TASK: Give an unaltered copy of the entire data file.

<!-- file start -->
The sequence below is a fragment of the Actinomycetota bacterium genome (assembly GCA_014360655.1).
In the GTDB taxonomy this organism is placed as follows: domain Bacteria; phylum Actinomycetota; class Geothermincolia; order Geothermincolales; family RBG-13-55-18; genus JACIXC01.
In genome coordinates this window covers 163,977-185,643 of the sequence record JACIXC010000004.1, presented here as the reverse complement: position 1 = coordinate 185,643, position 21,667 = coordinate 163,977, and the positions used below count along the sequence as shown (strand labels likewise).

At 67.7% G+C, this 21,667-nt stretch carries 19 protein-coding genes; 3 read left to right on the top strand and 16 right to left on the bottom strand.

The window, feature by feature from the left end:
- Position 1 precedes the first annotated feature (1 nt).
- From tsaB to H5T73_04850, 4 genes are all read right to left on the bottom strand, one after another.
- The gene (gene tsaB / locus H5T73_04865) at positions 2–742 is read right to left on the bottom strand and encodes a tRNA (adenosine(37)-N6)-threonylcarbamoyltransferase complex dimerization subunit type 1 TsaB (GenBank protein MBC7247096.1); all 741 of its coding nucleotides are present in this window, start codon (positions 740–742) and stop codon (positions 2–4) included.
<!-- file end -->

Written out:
The sequence below is a fragment of the Actinomycetota bacterium genome (assembly GCA_014360655.1).
In the GTDB taxonomy this organism is placed as follows: domain Bacteria; phylum Actinomycetota; class Geothermincolia; order Geothermincolales; family RBG-13-55-18; genus JACIXC01.
In genome coordinates this window covers 163,977-185,643 of the sequence record JACIXC010000004.1, presented here as the reverse complement: position 1 = coordinate 185,643, position 21,667 = coordinate 163,977, and the positions used below count along the sequence as shown (strand labels likewise).

At 67.7% G+C, this 21,667-nt stretch carries 19 protein-coding genes; 3 read left to right on the top strand and 16 right to left on the bottom strand.

The window, feature by feature from the left end:
- Position 1 precedes the first annotated feature (1 nt).
- From tsaB to H5T73_04850, 4 genes are all read right to left on the bottom strand, one after another.
- The gene (gene tsaB / locus H5T73_04865) at positions 2–742 is read right to left on the bottom strand and encodes a tRNA (adenosine(37)-N6)-threonylcarbamoyltransferase complex dimerization subunit type 1 TsaB (GenBank protein MBC7247096.1); all 741 of its coding nucleotides are present in this window, start codon (positions 740–742) and stop codon (positions 2–4) included.